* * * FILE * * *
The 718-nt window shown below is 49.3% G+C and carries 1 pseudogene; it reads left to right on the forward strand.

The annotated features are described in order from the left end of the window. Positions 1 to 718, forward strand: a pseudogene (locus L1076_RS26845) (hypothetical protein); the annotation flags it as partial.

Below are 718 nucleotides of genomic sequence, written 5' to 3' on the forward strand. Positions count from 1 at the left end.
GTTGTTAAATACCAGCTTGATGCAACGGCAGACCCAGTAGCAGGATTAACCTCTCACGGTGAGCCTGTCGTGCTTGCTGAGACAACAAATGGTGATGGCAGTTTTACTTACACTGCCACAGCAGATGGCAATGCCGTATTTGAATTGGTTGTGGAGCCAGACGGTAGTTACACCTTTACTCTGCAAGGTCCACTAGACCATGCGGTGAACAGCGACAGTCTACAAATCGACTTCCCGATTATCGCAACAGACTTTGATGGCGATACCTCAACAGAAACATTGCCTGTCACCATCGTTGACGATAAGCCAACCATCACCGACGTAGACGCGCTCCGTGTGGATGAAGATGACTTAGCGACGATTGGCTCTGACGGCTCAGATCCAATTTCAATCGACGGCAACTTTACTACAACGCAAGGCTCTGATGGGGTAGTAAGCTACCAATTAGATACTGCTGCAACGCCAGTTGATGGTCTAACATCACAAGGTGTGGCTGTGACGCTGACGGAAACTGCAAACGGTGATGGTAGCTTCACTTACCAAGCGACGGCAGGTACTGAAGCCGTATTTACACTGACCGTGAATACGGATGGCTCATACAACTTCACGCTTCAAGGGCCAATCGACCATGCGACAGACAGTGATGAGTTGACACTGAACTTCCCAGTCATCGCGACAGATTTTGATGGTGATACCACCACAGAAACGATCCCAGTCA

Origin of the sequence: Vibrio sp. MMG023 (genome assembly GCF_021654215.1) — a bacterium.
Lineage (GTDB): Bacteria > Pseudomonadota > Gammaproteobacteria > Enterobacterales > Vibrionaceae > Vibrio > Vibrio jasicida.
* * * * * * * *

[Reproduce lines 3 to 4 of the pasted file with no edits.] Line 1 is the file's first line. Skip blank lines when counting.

Below are 718 nucleotides of genomic sequence, written 5' to 3' on the forward strand. Positions count from 1 at the left end.
GTTGTTAAATACCAGCTTGATGCAACGGCAGACCCAGTAGCAGGATTAACCTCTCACGGTGAGCCTGTCGTGCTTGCTGAGACAACAAATGGTGATGGCAGTTTTACTTACACTGCCACAGCAGATGGCAATGCCGTATTTGAATTGGTTGTGGAGCCAGACGGTAGTTACACCTTTACTCTGCAAGGTCCACTAGACCATGCGGTGAACAGCGACAGTCTACAAATCGACTTCCCGATTATCGCAACAGACTTTGATGGCGATACCTCAACAGAAACATTGCCTGTCACCATCGTTGACGATAAGCCAACCATCACCGACGTAGACGCGCTCCGTGTGGATGAAGATGACTTAGCGACGATTGGCTCTGACGGCTCAGATCCAATTTCAATCGACGGCAACTTTACTACAACGCAAGGCTCTGATGGGGTAGTAAGCTACCAATTAGATACTGCTGCAACGCCAGTTGATGGTCTAACATCACAAGGTGTGGCTGTGACGCTGACGGAAACTGCAAACGGTGATGGTAGCTTCACTTACCAAGCGACGGCAGGTACTGAAGCCGTATTTACACTGACCGTGAATACGGATGGCTCATACAACTTCACGCTTCAAGGGCCAATCGACCATGCGACAGACAGTGATGAGTTGACACTGAACTTCCCAGTCATCGCGACAGATTTTGATGGTGATACCACCACAGAAACGATCCCAGTCA